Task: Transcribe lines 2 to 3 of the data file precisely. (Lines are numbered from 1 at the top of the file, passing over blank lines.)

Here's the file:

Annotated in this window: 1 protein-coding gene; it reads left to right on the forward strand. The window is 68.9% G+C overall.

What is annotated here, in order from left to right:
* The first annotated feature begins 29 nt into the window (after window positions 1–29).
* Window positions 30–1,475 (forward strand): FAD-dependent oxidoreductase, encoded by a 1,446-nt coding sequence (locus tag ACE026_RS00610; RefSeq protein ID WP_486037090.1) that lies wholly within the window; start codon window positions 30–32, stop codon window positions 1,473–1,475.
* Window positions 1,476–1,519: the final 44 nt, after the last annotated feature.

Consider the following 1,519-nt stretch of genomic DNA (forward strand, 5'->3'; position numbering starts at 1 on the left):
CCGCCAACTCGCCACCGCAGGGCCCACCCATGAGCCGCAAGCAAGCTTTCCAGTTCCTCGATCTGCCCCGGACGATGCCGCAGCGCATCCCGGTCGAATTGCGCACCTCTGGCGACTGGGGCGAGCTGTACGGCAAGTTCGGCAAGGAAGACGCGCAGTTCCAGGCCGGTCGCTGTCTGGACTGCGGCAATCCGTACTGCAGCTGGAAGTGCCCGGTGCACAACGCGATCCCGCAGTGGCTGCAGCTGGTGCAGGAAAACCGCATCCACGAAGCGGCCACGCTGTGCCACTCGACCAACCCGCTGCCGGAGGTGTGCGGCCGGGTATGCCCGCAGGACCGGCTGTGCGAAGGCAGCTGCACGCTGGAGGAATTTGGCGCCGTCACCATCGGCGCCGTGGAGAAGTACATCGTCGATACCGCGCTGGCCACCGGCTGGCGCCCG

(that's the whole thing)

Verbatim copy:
What is annotated here, in order from left to right:
* The first annotated feature begins 29 nt into the window (after window positions 1–29).